Australia v India, 2nd Test, Sydney, 1st day January 2, 2008

Ponting falls to a familiar foe

Harbhajan Singh eventually removed Ricky Ponting for the seventh time in eight Tests © Getty Images

Positioning fielders is like manoeuvring chess pieces and there is usually a lot of build-up before any reward. Dinesh Karthik, a substitute for Wasim Jaffer, was the pawn who helped break down Australia's famed batting order and all he did was move a couple of steps.

Harbhajan Singh was involved in a tight tussle with Ricky Ponting, who was fortunate to avoid another cheap dismissal to the offspinner when Mahendra Singh Dhoni missed a stumping, and he was starting to look comfortable when working the ball to fine leg. Anil Kumble had ordered a short leg, short midwicket, midwicket and mid-on to stifle Ponting's legside play; he responded by shuffling across the stumps and finding space with flicks and dabs.

The careful Indian plan was being exposed and Harbhajan needed a change. Karthik, who was under the helmet at short leg, was shifted a couple of metres to his right to cut down Ponting's safe scoring option. Now just behind square, Karthik's new spot forced Ponting to play straighter and into India's trap. It was a switch that worked at the first attempt, although the tourists received some charity from the umpire Mark Benson.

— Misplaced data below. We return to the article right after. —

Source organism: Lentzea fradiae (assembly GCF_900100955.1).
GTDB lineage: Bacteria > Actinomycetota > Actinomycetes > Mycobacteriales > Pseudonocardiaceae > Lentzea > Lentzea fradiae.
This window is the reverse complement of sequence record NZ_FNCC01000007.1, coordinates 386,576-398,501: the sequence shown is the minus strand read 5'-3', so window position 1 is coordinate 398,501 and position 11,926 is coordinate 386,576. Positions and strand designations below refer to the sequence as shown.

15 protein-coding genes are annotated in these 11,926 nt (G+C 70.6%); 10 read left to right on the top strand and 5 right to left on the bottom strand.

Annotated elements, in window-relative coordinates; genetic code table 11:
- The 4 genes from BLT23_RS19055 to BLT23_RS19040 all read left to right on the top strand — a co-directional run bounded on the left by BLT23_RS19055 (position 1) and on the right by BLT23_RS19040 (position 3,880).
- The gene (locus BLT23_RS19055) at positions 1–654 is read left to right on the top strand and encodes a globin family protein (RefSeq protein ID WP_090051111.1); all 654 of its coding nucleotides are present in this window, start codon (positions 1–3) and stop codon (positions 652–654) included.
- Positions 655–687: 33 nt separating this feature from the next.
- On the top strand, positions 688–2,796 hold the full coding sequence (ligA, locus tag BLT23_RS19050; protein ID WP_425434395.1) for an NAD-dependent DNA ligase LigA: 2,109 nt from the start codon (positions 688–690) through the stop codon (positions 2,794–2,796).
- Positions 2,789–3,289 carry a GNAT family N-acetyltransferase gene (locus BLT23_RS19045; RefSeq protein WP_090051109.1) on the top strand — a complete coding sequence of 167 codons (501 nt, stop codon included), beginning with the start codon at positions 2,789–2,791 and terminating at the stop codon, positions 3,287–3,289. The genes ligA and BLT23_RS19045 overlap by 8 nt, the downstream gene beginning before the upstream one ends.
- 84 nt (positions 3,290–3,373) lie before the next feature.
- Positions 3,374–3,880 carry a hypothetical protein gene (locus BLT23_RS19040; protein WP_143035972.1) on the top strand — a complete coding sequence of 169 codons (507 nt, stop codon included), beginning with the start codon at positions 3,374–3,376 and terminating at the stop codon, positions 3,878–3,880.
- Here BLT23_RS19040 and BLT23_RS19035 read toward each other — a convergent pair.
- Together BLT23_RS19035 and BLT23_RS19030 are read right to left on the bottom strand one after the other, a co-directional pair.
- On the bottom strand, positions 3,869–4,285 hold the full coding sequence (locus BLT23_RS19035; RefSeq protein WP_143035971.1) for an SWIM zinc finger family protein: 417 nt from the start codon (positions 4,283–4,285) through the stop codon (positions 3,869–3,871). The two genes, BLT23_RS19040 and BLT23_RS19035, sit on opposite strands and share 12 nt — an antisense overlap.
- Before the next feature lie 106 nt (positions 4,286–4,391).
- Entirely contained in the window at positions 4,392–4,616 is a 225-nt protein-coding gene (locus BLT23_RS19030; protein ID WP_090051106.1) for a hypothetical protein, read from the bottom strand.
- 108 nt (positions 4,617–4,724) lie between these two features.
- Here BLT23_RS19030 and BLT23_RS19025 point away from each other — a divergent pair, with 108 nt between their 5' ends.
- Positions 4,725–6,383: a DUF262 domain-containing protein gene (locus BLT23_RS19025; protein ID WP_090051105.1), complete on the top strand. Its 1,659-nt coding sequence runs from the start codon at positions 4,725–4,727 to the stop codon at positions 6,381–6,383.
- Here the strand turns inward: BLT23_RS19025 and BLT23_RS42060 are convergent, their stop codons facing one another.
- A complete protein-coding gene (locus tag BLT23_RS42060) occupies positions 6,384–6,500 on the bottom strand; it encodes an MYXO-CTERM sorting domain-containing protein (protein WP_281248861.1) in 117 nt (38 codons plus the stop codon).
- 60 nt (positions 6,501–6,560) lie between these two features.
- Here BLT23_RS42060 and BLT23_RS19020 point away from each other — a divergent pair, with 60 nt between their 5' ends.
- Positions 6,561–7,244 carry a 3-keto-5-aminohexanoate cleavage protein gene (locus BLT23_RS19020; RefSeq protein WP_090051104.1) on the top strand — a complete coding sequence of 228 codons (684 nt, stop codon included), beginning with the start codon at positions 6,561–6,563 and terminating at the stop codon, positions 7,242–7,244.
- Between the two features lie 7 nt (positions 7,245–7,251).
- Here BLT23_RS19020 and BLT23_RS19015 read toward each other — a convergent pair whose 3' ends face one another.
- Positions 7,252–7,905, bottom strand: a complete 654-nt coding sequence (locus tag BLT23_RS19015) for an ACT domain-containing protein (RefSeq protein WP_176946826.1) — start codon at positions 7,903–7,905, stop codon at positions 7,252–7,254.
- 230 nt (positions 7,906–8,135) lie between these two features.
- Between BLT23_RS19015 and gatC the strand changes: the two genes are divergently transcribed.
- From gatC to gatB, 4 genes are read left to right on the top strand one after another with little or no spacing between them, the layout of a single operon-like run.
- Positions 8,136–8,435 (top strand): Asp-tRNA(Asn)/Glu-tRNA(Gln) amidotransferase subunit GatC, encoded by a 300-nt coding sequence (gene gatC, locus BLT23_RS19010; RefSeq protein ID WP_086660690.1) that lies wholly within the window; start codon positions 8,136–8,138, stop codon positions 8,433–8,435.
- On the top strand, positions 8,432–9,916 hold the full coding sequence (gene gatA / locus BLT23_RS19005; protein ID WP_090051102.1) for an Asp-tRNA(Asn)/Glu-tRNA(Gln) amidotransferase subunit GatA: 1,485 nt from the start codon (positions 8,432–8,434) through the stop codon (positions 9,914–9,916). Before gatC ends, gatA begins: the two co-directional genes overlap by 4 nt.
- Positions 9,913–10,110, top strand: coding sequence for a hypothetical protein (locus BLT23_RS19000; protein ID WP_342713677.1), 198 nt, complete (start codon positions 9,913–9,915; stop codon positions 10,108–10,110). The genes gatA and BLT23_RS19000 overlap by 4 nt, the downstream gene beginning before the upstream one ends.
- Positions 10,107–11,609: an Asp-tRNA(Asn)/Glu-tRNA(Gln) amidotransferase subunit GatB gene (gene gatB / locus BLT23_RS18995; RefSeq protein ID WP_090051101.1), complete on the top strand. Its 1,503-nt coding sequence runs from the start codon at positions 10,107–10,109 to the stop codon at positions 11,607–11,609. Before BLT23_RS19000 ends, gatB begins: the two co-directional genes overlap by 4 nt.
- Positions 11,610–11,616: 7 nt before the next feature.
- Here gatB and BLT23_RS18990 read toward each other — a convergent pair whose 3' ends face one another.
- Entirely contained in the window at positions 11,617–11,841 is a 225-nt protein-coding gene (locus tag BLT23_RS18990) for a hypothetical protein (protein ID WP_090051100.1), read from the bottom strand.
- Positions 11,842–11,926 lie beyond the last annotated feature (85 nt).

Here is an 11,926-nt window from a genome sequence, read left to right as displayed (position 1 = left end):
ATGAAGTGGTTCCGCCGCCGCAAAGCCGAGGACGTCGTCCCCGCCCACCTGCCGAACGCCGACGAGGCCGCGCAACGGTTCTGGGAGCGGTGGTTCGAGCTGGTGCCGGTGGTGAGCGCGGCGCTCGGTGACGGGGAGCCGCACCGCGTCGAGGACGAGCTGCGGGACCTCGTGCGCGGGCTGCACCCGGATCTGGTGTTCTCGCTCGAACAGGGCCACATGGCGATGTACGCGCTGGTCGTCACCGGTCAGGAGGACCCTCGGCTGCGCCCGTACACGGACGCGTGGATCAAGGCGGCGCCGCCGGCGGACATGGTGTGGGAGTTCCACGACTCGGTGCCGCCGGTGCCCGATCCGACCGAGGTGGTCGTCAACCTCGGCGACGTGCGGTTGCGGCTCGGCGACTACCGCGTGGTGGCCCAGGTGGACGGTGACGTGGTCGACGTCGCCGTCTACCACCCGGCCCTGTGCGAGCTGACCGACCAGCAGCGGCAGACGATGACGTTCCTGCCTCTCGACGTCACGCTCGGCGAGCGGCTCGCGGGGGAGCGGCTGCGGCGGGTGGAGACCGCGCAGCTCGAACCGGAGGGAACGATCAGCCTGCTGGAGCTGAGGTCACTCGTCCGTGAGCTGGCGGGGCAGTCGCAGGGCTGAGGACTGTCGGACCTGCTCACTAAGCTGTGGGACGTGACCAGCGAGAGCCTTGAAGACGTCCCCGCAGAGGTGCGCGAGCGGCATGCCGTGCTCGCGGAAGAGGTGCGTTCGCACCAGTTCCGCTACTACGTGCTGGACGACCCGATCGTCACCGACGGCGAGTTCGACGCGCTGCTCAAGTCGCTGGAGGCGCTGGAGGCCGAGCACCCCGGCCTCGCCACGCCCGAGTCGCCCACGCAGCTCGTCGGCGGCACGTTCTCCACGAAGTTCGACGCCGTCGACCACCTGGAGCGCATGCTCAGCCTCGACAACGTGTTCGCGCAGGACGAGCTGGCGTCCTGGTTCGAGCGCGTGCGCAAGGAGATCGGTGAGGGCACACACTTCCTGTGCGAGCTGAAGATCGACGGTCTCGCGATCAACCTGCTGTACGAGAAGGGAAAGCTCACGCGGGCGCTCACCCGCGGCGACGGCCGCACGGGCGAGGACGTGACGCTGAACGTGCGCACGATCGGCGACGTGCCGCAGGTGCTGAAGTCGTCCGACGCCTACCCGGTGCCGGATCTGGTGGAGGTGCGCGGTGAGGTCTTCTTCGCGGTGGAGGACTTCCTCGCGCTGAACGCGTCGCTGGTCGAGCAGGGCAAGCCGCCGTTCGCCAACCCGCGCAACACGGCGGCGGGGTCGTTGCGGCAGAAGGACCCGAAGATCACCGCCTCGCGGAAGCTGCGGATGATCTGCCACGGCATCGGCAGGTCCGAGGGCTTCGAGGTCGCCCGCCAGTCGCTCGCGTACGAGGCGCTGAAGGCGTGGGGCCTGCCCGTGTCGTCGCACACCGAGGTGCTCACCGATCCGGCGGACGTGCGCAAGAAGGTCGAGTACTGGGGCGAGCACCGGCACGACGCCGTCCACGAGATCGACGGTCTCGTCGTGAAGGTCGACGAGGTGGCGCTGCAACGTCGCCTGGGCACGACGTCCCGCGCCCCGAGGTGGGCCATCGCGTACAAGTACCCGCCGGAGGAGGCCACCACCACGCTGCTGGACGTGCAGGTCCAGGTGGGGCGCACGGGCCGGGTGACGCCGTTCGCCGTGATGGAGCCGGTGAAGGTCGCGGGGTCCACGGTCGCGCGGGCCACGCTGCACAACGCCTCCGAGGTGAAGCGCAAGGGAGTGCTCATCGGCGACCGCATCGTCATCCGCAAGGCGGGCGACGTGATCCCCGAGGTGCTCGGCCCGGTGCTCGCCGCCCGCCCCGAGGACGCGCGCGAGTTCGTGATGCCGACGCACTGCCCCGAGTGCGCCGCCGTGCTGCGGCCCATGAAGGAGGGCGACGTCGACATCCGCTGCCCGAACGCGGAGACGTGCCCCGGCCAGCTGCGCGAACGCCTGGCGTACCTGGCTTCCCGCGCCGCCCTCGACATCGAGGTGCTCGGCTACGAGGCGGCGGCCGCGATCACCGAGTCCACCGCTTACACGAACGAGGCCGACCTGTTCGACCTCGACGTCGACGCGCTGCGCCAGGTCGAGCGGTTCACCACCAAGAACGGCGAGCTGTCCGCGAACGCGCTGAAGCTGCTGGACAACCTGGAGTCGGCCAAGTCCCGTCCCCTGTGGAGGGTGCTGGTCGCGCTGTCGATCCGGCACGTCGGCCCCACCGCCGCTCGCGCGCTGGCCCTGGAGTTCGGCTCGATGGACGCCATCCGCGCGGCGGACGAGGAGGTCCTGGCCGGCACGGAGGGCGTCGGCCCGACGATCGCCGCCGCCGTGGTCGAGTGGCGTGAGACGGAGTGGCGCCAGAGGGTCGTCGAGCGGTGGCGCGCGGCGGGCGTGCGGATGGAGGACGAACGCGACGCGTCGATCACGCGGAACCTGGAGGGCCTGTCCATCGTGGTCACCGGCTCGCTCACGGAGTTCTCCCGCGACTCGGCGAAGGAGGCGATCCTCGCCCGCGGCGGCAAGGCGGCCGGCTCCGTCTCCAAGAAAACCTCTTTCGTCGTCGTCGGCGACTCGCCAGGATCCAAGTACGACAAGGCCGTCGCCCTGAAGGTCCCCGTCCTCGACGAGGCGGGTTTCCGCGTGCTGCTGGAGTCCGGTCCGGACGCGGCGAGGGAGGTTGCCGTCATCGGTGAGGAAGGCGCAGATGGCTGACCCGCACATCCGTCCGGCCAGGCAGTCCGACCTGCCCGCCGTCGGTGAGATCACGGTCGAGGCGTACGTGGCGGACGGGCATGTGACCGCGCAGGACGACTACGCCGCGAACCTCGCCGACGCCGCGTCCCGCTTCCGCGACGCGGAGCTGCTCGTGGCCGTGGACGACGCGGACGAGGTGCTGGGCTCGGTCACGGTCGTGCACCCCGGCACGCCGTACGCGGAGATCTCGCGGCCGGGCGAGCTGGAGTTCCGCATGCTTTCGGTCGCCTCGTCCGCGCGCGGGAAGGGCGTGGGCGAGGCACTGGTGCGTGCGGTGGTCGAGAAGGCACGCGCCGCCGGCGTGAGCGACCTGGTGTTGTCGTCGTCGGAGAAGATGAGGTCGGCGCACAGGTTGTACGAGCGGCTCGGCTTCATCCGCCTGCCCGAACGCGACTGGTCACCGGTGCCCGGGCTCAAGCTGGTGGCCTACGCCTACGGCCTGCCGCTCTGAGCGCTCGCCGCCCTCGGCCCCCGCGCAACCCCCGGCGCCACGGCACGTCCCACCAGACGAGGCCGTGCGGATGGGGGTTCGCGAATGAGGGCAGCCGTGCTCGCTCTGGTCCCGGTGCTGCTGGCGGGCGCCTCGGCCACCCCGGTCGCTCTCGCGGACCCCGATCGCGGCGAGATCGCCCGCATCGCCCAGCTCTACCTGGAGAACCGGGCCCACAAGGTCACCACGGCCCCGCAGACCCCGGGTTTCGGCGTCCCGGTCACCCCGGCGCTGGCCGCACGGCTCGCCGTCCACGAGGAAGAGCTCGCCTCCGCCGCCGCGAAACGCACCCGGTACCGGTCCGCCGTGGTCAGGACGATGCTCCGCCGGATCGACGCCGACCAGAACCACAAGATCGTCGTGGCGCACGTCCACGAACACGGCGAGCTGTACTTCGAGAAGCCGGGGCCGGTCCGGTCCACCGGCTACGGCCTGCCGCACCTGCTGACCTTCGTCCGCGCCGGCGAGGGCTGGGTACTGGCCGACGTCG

Harbhajan's doosra forced Ponting back and he intended to push down the ground, but the ball hurried on, hitting his edge before the pad. India roared, having achieved the prized dismissal, and Harbhajan ran to point, waiting for his team-mates to approach before bowing like a matador. It was the seventh time in eight Tests he had accounted for Ponting and he deserved the wicket, even if the lbw decision was wrong.

Ponting was furious, hanging his bat towards the umpire and swinging it over the boundary rope as he walked off, but he had already benefited from a not-out ruling to a leg glance off Sourav Ganguly on 17, and an over before his dismissal he could have been caught at deep square leg if Rahul Dravid had been more alert. His 55 contained some brilliant drives and a century seemed assured if only he did not have to face Harbhajan.

In Harbhajan's second over of the day he enticed Ponting, facing his fourth delivery from the bowler, to come down the pitch and Harbhajan was horrified to see the ball brush Dhoni's glove and speed for two byes instead of a legside stumping. Ponting had fallen to his first ball from Harbhajan in Melbourne and was again in trouble against high-quality offspin, just as he was when facing Muttiah Muralitharan in November. For the rest of the over he went back to defend, but during lunch devised a strategy for runs to fine leg.

A quick change in the field helped straighten up India as well as Ponting. The essential breakthrough gained in significance when Australia lost their legs with the departure of their captain, dropping 4 for 15 in 30 balls. However, a tiny first innings was avoided by the fine recovery of Andrew Symonds and Brad Hogg, and no amount of tinkering in the field by Kumble could stop the partnership reaching 173. By then even Ponting was feeling upbeat again.

Peter English is the Australasia editor of Cricinfo